Dealing with loss has been something I have found difficult to understand. It is a loaded subject that has monumental effects on our lives and psyche. Losing a loved one carries the same weight whether it entails death or the end of a close relationship. Regardless, both sudden and unexpected deaths work in a similar pattern as they involve emotions we cannot immediately comprehend. The sudden passing of my father in February, of 2016 was emotionally devastating and life-changing for myself and my grandparents. The mourning process has helped me develop stronger relationships with the people who were also affected by the same experience, as well as the people who supported me through this journey. Despite the passage of time and considerable self-reflection, his loss is painfully present within our lives as it affects us differently every day.
I have had the opportunity to grow a stronger bond with my grandparents whom I felt were largely absent in my life prior to my father’s death. It has opened the possibility for a relational new beginning as I spent time photographing around the place he spent his last moments. I have developed a deeper empathy for them from the psychological and physical effects of losing their only son. I have now found the ability to immortalize my father by incorporating photos of him as a child and teenager. This allows me to construct arrangements through the use of family ephemera as raw material. Collecting these items was an important aspect of the work because it serves as a therapeutic outlet to remember him by. The ability to connect old memories to new ones derives directly from the objects that come from the real world. Robert Rauschenburg uses this type of method when working on his Combines, or the physical act of combining documents found imagery, and objects as an art form.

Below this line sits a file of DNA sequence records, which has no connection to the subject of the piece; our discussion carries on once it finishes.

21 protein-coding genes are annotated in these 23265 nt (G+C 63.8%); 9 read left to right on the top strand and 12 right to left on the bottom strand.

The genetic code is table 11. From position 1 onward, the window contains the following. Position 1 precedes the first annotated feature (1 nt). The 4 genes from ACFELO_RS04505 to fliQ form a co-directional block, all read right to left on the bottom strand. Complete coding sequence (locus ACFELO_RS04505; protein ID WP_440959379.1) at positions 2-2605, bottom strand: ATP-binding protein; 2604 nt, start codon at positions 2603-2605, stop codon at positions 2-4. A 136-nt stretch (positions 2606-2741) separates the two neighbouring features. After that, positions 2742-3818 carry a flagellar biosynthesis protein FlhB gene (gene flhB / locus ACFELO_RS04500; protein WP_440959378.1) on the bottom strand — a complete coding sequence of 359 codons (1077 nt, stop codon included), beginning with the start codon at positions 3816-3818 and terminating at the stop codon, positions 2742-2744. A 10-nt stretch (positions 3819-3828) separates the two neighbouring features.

Human relationship to mortality is strange: some seek it and others avoid it. It is an inevitable part of life that we often fear as it causes times of confusion and anxiety. Everyone will experience some sort of grief from the loss of a loved one at some point in their lifetime and I hope to extend that universally as my work is viewed. Together, I hope to create the ultimate memorial for my father as he was, and still is, the biggest supporter in my journey of becoming an artist. Although the physical body dies, I can keep his memory alive through my practice.